They catch your eye from across the crowded store. Intrigued, you move closer to see what they’re all about. But somehow, the nearer you get to the wine section, the more confusing the process of selecting a bottle becomes.
Friends have told me that if they want a “good” wine, they will buy the most expensive bottle they can afford. But a fantastic wine doesn’t have to cost a fortune.
Knowing how to use the label to make your choice will give you the power to purchase using more than just price as your guide.
With the spring entertaining season off and running, wine-label wisdom will help you select a bottle you’d be proud to introduce to your mom’s Easter ham, serve for Passover brunch or even bring to a discerning boss’ spring barbecue.
Just the facts
Within the United States, the Bureau of Alcohol, Tobacco, Firearms and Explosives regulates the information American winemakers must include on their labels. These regulations make it simple for consumers to learn a lot about a wine made in the U.S.
Every country that produces wine has different requirements for labeling, which means that confusion can arise. For now, I’ll focus on how to read U.S. wine labels.
Front and center on the bottle is the name of the winery that produced the wine. The name is followed by vintage year, which notes the year the grapes were picked.
The type of wine will be clearly printed on U.S. wine labels. If it is a wine made from a single type of grape, the varietal will appear (such as Chardonnay or Cabernet Sauvignon). In California, if a wine is labeled as a particular varietal, it must be made using at least 75 percent of that grape.
If the wine is a blend of different grapes, a style of wine will be listed instead of a grape – for example, Meritage, Claret or California Red Table Wine.
Next comes place of origin, or “appellation” in wine-speak. The American Viticulture Area outlines the various wine regions within the U.S. A wine labeled as being from Russian River Valley, for instance, means that 85 percent of the grapes used are from the Sonoma County appellation.
These are the basics of reading a label, but there are other, more subtle things to pay attention to on a label.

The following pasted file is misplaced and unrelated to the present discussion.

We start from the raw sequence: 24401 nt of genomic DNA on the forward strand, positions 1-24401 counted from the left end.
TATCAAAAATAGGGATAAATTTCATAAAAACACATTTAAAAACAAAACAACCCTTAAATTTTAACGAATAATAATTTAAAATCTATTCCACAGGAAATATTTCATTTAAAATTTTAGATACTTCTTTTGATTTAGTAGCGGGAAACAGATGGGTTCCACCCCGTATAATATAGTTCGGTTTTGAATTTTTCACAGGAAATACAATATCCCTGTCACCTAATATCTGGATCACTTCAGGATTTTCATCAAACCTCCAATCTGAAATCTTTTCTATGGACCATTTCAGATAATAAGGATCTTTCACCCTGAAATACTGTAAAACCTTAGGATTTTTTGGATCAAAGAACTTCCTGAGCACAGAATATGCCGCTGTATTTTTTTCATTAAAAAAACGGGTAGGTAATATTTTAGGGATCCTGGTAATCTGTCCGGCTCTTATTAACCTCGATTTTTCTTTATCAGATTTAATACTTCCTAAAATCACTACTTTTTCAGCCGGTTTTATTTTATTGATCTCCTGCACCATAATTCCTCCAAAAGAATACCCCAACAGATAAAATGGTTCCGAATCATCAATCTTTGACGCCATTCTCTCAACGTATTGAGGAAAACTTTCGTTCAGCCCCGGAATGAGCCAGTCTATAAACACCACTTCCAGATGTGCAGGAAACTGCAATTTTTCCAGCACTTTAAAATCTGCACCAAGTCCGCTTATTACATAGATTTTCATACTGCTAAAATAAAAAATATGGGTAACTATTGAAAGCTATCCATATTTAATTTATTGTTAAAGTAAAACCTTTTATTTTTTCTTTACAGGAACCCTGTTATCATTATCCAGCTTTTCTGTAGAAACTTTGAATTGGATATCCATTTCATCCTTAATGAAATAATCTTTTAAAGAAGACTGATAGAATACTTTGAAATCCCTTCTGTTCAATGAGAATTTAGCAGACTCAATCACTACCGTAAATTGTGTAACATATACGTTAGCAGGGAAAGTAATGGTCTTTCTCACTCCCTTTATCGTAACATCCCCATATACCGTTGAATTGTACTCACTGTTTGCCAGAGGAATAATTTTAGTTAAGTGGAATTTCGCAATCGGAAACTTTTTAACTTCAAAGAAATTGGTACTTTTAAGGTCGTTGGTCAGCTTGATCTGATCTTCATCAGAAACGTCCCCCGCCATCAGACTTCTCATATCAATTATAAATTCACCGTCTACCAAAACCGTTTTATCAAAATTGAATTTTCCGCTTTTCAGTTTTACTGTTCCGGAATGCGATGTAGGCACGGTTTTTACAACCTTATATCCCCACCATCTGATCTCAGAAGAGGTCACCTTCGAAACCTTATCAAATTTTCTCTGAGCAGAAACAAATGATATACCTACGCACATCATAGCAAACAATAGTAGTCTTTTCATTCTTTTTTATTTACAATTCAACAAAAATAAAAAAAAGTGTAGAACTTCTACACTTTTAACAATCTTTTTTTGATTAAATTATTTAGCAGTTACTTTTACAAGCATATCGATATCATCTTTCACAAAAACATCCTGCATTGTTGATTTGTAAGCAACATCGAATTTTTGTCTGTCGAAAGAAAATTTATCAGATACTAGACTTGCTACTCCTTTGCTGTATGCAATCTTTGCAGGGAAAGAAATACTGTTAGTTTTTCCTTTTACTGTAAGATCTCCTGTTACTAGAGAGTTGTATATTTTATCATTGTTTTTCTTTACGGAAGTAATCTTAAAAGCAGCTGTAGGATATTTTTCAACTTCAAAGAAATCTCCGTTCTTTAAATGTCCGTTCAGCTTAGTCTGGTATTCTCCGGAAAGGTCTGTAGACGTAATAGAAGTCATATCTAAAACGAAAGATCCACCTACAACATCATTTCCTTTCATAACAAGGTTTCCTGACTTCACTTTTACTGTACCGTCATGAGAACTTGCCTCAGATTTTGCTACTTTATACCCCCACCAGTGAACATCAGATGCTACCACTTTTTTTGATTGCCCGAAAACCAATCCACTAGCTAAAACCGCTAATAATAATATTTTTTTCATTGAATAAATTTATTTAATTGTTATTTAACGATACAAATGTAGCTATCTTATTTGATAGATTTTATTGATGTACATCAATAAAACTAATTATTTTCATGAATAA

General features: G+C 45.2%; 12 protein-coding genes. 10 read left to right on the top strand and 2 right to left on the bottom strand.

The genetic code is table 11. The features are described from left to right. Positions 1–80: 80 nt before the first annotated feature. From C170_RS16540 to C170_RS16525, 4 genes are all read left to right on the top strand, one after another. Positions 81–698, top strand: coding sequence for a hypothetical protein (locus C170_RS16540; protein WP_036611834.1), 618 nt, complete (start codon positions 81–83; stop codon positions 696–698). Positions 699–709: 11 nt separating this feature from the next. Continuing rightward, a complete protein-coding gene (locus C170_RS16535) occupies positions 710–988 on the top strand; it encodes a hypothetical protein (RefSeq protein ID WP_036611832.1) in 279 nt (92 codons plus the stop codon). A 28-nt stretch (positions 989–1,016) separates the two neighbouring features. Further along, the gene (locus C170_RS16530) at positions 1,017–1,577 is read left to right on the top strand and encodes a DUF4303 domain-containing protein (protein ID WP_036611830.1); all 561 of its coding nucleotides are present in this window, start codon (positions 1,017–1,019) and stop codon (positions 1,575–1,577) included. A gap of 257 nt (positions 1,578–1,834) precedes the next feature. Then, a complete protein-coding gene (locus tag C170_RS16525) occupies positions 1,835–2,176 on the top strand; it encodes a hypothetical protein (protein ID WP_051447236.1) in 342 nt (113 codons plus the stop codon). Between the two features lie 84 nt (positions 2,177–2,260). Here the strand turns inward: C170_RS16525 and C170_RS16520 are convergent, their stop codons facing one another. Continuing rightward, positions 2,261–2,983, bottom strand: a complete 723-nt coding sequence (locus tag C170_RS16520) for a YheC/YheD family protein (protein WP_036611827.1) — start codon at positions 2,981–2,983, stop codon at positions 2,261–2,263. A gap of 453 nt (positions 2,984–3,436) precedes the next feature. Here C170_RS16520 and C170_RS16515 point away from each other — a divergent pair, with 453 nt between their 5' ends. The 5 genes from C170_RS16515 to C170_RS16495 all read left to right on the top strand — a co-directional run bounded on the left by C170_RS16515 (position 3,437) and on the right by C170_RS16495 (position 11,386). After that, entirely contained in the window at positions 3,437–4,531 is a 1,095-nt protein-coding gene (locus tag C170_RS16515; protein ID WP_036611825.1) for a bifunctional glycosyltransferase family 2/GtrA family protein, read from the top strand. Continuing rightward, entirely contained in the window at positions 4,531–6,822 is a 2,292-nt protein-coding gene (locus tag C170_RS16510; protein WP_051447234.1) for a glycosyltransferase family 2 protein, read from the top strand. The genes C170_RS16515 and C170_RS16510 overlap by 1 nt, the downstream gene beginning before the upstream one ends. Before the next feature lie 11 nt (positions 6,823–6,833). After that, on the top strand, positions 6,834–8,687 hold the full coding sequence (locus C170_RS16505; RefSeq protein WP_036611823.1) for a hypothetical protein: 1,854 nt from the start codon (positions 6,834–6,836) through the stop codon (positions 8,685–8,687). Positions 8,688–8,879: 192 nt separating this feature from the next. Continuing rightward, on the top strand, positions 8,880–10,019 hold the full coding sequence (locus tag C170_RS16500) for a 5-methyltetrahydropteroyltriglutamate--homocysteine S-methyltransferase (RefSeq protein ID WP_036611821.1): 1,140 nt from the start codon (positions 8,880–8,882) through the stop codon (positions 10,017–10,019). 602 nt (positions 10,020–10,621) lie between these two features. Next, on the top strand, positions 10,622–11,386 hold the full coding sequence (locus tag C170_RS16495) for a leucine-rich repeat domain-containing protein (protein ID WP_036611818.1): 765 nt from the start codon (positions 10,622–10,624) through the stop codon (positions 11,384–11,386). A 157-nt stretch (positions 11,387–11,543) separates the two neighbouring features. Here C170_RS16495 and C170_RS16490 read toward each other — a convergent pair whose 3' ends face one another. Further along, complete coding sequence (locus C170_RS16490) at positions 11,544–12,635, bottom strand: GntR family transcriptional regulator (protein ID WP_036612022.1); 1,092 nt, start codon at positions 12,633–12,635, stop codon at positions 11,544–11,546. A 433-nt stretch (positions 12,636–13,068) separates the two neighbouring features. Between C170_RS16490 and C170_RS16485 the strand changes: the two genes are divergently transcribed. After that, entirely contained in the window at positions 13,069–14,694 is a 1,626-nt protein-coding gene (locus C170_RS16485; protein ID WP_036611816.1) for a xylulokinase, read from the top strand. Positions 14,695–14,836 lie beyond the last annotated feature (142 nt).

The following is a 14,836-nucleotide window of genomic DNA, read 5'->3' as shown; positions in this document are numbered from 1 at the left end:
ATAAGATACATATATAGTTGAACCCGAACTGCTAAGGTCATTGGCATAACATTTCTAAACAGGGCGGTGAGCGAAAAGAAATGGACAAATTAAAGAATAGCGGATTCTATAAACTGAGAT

Avoid mascots and attention-grabbers
Much like a chicken nugget in the shape of a dinosaur is not an indication of quality, I recommend avoiding wine labels that rely on gimmicks to attract attention. A fuzzy bunny on a label doesn’t mean a good wine resides inside.
A wine should not be valued for the fact that its label would add a bit of whimsy if framed and hung on your bathroom wall. (Note: A consummate rule-breaker, Bonny Doon is an exception to this rule. The winery’s playful labels are fun, but what is in the bottle is usually even more wonderful.)
This no-gimmick guidance applies to winery names as well. While all rules have exceptions, I think in general it is best to avoid wines with names that are intended to shock buyers or appeal to particular hobbyists. As far as I know, there isn’t a “Knitters Loom Merlot” on the market yet, but I wouldn’t be surprised if some opportunists brought out a wine aimed at the knitting wine-lovers of the world.
Turn the bottle around
There are all kinds of important details on the back of the bottle, so be sure to check out the backside.
One attribute I often look for when browsing new wines is a personal touch – something that indicates that the wine is made with pride. For example, a winery that puts its phone number or address on the back of the bottle is one that wants to have a relationship with you. They want you to be able to get in touch with them, and I like that.
Many wineries provide a description of the wine. Some of the terminology used might be off-putting, but once you start reading the backs of labels, you’ll see that there is a lot of consistency. Terms such as “pronounced” and “deep” indicate a wine with intense tastes or flavors.
Fruits and other organic descriptions are often used in tasting notes. They don’t mean that a wine will taste identical to the descriptor used. Instead, they provide a recognizable comparison for consumers to better understand how a wine will taste.
Worth a try
A bottle of 2012 Hagafen Oak Knoll Chardonnay, available via Redwood City’s K&L Wine Merchants’ online store, is a great kosher choice for a Passover party. The wine’s tasting notes indicate that it has “yellow apple” attributes, meaning it will be soft and ripe tasting.
Available at several local markets, 2012 Dry Creek Vineyard’s Chenin Blanc should be all the rage served beside an Easter ham. Crisp on the palate and flowery on the nose, it is bound to please.
Christine Moore is learning more about wine every day. To read her blog, visit sheepishsommelier.blogspot.com.